Maria Marlowe: [00:06:01] So it sounds like a doula is an educator first and foremost, and she’s there to be the guide through pregnancy. I think especially for a first-time mom who has really nothing, has no idea what to expect because that is something I want to talk about. I feel again, things are kind of changing now in 2021. But for the most part, we don’t really talk about pregnancy and birth. And as a woman, you really have no idea what you’re going in for until you actually get there. And I remember, I forget who posted this, but maybe it was Chrissy Teigen. But after the birth of her baby, she’s like, they tell you that your baby’s going home in diapers, but they don’t tell you that you’re going home in a diaper, too.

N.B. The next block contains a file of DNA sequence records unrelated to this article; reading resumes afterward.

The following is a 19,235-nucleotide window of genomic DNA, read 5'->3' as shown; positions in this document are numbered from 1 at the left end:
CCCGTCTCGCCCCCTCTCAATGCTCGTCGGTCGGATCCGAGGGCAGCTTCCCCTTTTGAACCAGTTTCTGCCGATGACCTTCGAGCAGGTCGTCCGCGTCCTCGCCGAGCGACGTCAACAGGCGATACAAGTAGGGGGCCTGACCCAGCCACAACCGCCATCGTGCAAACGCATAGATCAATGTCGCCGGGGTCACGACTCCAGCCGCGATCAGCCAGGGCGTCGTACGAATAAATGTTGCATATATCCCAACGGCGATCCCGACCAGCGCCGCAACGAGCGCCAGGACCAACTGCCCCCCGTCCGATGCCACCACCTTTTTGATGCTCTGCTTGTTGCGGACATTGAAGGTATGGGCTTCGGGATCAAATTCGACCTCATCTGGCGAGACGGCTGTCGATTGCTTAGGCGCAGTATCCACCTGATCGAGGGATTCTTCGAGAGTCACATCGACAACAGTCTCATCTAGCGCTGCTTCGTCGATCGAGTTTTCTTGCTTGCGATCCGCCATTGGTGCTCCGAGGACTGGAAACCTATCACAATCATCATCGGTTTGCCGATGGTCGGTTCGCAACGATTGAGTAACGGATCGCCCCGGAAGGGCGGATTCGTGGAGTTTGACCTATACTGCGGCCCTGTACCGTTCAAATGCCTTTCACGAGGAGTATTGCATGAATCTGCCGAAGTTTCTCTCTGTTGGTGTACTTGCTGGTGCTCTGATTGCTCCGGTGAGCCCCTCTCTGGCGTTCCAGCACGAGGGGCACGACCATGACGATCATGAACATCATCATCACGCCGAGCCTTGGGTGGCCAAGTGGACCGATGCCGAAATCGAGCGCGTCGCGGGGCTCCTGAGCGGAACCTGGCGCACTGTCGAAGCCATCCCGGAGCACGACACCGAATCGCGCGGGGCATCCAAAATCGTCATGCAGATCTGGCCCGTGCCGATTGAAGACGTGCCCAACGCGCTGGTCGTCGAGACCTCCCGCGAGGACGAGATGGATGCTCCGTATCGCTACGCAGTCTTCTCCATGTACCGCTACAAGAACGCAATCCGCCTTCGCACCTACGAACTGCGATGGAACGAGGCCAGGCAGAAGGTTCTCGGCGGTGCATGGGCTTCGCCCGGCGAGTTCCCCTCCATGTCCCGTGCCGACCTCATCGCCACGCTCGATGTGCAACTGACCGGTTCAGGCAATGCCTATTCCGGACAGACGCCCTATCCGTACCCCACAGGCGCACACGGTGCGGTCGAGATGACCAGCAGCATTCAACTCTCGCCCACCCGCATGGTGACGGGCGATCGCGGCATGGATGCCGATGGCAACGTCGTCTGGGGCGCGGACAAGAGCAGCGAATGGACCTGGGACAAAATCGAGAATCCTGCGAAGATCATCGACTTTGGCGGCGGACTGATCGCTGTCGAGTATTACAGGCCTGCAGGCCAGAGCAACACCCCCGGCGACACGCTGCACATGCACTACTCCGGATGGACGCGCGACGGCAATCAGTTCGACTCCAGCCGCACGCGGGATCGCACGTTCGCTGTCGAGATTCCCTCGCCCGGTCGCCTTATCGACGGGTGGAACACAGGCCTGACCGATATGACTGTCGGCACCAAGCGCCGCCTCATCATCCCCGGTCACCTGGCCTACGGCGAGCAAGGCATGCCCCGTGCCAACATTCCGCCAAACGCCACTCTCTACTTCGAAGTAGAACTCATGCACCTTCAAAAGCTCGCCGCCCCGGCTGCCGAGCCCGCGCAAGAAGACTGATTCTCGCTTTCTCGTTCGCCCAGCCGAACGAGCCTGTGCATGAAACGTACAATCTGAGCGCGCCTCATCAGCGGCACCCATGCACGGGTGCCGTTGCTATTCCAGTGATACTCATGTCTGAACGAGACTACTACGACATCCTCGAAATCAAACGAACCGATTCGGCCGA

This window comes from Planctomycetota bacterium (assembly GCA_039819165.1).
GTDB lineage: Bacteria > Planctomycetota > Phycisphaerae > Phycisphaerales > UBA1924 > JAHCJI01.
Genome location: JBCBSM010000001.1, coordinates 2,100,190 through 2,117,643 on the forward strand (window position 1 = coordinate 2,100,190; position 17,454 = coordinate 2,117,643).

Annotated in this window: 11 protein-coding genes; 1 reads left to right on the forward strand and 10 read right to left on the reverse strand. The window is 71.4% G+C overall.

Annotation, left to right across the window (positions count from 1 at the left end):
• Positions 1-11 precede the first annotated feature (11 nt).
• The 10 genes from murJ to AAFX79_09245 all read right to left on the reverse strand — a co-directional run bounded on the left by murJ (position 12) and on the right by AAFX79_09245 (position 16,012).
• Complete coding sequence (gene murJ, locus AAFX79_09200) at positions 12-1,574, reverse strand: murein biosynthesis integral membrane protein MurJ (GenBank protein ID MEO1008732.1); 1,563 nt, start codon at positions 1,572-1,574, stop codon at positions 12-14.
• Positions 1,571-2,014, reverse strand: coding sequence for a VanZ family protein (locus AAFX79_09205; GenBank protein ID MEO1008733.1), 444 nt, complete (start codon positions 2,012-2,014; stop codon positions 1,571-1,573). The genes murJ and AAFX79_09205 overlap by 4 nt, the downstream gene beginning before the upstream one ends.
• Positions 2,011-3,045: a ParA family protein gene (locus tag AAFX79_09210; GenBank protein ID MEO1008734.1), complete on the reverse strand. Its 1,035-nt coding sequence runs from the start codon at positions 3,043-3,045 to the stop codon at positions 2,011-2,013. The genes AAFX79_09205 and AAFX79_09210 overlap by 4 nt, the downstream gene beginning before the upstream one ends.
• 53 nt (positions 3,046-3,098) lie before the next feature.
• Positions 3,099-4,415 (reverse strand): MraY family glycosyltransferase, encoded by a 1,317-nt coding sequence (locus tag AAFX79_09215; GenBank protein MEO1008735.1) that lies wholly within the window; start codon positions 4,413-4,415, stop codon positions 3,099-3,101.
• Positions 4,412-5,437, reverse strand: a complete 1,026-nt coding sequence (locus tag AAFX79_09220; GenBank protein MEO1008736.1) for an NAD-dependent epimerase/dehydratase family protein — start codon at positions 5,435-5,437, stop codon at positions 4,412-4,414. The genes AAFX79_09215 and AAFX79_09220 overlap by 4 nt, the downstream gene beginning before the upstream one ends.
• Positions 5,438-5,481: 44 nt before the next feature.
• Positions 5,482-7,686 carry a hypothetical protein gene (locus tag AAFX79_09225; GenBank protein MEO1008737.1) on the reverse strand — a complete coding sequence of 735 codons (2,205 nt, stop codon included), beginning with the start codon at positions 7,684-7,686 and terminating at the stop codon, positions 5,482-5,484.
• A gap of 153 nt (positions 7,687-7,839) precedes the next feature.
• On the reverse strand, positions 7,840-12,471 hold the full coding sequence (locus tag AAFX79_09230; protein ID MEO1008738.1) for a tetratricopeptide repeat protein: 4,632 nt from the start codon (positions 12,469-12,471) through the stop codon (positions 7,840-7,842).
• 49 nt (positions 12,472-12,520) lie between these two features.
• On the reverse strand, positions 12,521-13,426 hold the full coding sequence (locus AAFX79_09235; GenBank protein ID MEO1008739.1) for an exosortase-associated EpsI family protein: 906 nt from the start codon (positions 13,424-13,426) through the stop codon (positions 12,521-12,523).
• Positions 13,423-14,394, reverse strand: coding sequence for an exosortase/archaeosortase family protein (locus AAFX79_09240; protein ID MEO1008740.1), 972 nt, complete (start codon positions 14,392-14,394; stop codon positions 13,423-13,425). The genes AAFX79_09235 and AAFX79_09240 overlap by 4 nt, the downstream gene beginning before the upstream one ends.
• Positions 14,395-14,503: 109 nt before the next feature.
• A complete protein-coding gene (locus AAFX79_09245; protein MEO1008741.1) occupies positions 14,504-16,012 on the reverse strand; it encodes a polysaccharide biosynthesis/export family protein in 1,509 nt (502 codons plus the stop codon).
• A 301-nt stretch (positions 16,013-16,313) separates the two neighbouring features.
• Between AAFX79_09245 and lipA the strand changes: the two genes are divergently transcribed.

Maria Marlowe: [00:06:46] So I think there’s a lot that’s just not talked about. But okay so a midwife could also be a nurse, right? So she’s more medically trained, more clinically whereas a doula is more an educator and guide. And especially if you do want to have more of a natural birth, she’ll be the one to kind of help you know what your options are and just give you other alternatives that you probably wouldn’t learn about in a more traditional medical setting. Okay, cool. So why did you decide to become a doula? And I know you are the mother of seven children and two sets of twins. So, oh, my goodness. How did you do it? Tell us a little bit about your experience.